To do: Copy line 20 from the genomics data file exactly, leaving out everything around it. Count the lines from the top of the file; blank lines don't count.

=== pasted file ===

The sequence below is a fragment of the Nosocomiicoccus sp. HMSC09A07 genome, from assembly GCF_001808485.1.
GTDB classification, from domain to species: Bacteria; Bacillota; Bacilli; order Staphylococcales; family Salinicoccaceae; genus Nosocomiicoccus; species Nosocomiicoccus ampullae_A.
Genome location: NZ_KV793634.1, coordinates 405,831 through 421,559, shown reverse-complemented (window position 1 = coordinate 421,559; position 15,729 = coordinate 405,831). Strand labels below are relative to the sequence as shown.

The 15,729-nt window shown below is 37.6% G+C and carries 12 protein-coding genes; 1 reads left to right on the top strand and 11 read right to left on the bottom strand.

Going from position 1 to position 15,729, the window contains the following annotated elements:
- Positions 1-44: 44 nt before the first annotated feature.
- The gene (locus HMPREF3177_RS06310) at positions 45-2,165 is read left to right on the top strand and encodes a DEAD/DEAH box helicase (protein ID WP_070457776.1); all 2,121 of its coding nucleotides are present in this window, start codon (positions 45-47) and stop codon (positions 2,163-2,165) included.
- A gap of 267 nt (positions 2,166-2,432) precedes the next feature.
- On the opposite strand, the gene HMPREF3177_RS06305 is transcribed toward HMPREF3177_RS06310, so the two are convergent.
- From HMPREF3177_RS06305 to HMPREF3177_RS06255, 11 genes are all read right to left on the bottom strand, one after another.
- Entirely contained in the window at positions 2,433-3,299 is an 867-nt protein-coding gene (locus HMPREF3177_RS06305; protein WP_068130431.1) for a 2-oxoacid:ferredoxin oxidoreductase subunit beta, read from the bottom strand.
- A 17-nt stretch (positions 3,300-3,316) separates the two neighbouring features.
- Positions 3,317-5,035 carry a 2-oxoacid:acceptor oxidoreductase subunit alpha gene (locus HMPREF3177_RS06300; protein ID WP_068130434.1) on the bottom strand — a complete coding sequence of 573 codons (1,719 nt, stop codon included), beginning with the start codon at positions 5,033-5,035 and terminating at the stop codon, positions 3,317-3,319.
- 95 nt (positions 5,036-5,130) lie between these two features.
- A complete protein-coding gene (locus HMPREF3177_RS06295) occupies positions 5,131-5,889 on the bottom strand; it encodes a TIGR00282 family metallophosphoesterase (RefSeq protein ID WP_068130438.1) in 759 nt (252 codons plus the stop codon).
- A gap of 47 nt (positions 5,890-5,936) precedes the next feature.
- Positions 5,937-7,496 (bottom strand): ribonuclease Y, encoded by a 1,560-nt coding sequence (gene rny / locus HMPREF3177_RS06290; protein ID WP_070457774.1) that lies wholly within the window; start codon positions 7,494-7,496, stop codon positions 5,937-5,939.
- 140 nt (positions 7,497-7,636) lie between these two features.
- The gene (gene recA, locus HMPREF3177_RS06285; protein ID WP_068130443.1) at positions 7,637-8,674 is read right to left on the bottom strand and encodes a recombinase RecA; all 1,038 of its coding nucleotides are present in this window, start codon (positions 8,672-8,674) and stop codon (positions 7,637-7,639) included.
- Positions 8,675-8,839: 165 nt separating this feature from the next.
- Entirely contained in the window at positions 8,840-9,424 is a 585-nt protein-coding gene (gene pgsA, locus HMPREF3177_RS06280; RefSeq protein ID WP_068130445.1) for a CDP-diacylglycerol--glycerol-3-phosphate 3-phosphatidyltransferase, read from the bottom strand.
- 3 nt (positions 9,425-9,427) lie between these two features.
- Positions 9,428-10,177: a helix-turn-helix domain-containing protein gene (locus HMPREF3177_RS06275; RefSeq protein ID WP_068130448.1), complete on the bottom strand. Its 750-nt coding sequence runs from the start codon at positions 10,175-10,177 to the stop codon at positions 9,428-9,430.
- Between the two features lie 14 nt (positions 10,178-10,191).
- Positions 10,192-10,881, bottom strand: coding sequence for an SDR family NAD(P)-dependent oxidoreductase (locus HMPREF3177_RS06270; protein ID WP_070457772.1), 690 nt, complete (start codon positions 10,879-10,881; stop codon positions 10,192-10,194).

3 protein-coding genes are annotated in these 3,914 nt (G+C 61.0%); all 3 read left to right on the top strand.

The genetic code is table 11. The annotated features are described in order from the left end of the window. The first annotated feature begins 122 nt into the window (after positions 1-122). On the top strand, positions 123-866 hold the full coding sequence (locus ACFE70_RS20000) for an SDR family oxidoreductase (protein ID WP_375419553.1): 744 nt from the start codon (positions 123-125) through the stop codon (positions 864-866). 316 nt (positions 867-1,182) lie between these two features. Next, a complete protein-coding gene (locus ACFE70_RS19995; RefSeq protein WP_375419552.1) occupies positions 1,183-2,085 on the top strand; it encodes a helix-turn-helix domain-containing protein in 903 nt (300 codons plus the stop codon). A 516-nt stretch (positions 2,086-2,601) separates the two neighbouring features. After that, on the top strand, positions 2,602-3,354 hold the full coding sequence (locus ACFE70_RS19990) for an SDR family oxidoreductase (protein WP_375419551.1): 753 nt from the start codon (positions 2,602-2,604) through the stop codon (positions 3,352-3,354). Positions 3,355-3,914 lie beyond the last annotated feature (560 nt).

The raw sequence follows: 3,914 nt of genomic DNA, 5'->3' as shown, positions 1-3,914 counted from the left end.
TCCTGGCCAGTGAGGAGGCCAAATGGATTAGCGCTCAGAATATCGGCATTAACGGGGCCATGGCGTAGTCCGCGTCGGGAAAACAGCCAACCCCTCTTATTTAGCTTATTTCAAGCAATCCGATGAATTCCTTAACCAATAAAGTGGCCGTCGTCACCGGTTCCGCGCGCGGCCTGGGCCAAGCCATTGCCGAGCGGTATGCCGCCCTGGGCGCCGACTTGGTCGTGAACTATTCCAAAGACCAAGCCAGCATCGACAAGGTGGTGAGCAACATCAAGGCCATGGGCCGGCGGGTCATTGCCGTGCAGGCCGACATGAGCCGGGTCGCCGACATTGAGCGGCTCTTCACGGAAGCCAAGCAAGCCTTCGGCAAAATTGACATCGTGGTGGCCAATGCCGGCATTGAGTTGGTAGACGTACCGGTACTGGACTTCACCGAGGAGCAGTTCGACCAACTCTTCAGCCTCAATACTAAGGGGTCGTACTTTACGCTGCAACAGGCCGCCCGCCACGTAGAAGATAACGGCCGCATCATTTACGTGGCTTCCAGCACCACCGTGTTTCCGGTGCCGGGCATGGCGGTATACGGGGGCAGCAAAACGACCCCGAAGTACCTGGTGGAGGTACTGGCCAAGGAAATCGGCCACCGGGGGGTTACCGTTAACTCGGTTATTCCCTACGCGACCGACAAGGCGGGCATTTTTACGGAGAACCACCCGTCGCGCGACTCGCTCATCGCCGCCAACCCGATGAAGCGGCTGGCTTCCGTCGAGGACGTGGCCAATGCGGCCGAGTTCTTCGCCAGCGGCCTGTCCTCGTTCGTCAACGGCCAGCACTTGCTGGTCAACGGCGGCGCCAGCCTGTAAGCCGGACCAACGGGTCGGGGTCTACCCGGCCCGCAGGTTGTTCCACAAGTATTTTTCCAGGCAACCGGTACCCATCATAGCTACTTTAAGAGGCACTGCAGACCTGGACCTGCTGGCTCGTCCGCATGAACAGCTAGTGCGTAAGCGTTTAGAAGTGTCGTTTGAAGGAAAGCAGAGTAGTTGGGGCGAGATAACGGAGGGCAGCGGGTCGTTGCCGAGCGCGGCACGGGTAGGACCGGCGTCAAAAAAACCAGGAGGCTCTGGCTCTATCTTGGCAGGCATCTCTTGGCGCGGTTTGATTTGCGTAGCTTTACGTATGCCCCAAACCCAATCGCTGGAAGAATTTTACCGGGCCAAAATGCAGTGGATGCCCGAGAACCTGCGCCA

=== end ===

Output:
- Positions 8,675-8,839: 165 nt separating this feature from the next.